Thursday, August 2, 2007

How High Is That?

If you want to figure out how tall something is (like a house or tree), or how high it goes (like a rocket or balloon), there’s a simple and inexpensive way to get a fair estimate.

You’ll need a couple things for this, but they’re easy to find and you probably already have them around the house. Find a protractor and a rectangular piece of cardboard bigger than the protractor. You’ll also need a push pin, some string and a weight of some kind (I used a fishing sinker).

First, let’s make a simple theodolite, which is a tool used to measure vertical angles. Take the cardboard and using the push pin, fasten the protractor to it so that the flat edge of the protractor runs along the top of the cardboard. Tie the weight to one end of the string and the other end to the pin. This way, when you tilt the cardboard you can read the angle by seeing where the string hangs past the protractor.

The other thing you’ll need is a tangent table, which can be found in any trigonometry textbook. That’s right, you’re using trigonometry for this! Use the one below, or find one to your liking, they're all the same (click it and it gets bigger).

Still with me? Good! Believe me, this is simple. In fact, this explanation takes longer than the process. The figure below shows the basic concept of determining height or altitude:

Take the theodolite and stand a known distance from what you’re trying to measure. In the diagram, it's where the black and blue lines meet. This distance is the baseline, and the farther the better (as long as you can see the top of the thing you’re measuring). For instance, say you’re going to measure the altitude of a model rocket, and you’re launching from a football field. The tracker is on one goal line, 300 feet (100 yards) away from the launch pad on the other goal line. When the rocket launches, the tracker follows the rocket with the theodolite until the rocket reaches apogee (it's highest point). The angle is read (where the string marks it on the protractor), and this angle is written down.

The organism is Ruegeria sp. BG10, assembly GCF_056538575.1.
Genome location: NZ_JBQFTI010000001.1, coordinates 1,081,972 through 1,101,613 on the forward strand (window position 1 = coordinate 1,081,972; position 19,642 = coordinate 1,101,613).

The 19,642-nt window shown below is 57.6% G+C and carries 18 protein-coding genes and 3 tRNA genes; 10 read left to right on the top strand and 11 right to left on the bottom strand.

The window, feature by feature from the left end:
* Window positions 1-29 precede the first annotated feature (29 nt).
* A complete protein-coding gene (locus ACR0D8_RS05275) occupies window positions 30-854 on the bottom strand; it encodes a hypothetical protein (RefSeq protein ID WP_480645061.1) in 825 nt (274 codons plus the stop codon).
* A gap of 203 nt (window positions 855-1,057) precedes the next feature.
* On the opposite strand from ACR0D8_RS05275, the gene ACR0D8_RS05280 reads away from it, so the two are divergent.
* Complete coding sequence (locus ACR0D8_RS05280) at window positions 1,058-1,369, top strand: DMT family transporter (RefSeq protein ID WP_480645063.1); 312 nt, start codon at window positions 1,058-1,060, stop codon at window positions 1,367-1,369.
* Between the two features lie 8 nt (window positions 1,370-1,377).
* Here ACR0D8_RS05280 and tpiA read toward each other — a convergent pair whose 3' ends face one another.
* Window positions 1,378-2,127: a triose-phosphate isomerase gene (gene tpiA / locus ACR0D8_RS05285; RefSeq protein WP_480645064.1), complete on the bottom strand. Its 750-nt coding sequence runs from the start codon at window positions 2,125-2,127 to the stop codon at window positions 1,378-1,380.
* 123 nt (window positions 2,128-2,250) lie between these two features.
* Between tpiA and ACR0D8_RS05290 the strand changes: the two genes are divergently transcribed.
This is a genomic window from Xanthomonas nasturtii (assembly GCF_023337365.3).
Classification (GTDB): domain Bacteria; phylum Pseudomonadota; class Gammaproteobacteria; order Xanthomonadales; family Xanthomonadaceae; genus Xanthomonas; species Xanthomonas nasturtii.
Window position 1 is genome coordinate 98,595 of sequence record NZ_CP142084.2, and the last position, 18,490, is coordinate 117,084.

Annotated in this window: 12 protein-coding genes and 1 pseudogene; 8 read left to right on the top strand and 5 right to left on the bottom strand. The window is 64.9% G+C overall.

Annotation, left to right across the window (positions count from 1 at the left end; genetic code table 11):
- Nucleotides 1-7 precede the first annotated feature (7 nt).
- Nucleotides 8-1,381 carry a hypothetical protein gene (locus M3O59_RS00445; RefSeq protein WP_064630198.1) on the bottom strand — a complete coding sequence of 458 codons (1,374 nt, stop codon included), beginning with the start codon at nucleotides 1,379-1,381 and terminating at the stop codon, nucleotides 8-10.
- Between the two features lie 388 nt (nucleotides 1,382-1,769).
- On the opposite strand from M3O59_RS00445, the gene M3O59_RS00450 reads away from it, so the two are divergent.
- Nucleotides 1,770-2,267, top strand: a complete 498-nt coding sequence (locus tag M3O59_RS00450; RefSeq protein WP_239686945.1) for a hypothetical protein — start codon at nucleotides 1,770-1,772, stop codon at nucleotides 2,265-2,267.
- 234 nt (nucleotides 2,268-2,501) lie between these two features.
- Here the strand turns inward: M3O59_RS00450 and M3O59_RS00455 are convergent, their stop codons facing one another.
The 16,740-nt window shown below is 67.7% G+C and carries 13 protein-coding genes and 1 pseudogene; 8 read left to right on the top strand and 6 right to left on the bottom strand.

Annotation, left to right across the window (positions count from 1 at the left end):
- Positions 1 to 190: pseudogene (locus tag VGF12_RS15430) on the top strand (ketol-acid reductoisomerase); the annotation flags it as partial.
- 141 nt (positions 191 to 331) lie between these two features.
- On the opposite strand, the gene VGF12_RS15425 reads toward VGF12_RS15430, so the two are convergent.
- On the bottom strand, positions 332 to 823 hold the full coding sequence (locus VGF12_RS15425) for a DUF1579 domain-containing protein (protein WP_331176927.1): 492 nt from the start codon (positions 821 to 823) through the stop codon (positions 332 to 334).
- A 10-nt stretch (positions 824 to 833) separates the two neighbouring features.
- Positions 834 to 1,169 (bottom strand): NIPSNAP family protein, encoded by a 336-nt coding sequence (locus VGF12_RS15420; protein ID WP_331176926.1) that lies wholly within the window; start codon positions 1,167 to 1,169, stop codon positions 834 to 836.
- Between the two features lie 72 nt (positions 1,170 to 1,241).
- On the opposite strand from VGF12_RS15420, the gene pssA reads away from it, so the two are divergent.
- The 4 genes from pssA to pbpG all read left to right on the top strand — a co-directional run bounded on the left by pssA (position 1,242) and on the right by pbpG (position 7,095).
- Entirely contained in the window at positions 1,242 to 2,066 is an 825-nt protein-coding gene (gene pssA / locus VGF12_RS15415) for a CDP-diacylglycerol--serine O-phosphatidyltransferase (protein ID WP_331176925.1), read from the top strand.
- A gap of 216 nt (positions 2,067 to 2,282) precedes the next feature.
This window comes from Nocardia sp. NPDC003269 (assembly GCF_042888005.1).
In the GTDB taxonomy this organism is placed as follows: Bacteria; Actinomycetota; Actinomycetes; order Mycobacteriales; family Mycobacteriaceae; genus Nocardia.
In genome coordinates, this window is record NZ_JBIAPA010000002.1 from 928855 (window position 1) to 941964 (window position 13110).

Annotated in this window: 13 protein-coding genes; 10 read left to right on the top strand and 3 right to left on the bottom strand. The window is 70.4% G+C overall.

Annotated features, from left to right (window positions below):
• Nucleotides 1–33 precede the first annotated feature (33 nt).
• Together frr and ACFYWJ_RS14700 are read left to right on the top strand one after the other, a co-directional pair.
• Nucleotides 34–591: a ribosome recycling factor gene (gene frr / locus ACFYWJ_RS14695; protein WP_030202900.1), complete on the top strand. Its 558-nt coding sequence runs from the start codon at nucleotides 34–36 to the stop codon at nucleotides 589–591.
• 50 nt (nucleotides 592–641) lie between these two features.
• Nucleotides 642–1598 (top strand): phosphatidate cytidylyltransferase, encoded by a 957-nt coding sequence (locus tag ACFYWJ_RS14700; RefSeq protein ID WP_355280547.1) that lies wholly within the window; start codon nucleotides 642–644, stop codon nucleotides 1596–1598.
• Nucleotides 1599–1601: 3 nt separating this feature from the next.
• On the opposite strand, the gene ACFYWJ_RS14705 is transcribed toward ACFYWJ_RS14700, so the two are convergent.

Time for some simple math. The formula is on the diagram. Look up the tangent for the angle on the table, multiply that number by the baseline, and that is the altitude in feet. Simple!!!
An example: baseline is 300 feet and your measured angle is 40 degrees. The tangent for 40 degrees is .839, so 300 * .839 = 251.7 feet.

This technique works great for things that stand still or go straight up, but the measurement will be off if there’s any horizontal movement. Using our model rocket example again, if the rocket curves towards you on the way up, then your measured angle will increase and the calculated altitude will be too high. One way to compensate for this is to have two people with theodolites standing at 90 degrees from each other (imagine a rocket launching from home plate on a baseball diamond and trackers standing on first and third bases). You can average their measurements and get a pretty good estimate of the correct height.

You can also make a sturdier theodolite by replacing the cardboard with a length of wood or broomstick. Screw the protractor into the side of the wood, hold the theodolite like a rifle and sight along the length of it to get your measurement. You can drive a couple of finishing nails into the top of the wood to help with your sighting if you want, but it's not strictly necessary.

So, how high is the tallest tree in your neighborhood?


Tim said...

I work in the cellular phone industry and a good friend (and civil engineer) used exactly the same method to estimate tower/building/antenna heights - when the stamped plans came in his estimate wasn't usually off by much.

shru said...

homemade theodolites are not for precise measurements. So, pls take care not use this for measuring precession.

shru said...

should we stand at the baseline and measure the angle from there itself? But if we do so, the angle measure will surely come as 0 degree. No use of protractor! please help me...i'm confused!

Ted said...


stand at one end of the baseline, at a known distance from what you're trying to measure. Then use the theodolite to measure the top of the thing you're getting the height for. The string will point out the protractor angle needed for the calculations.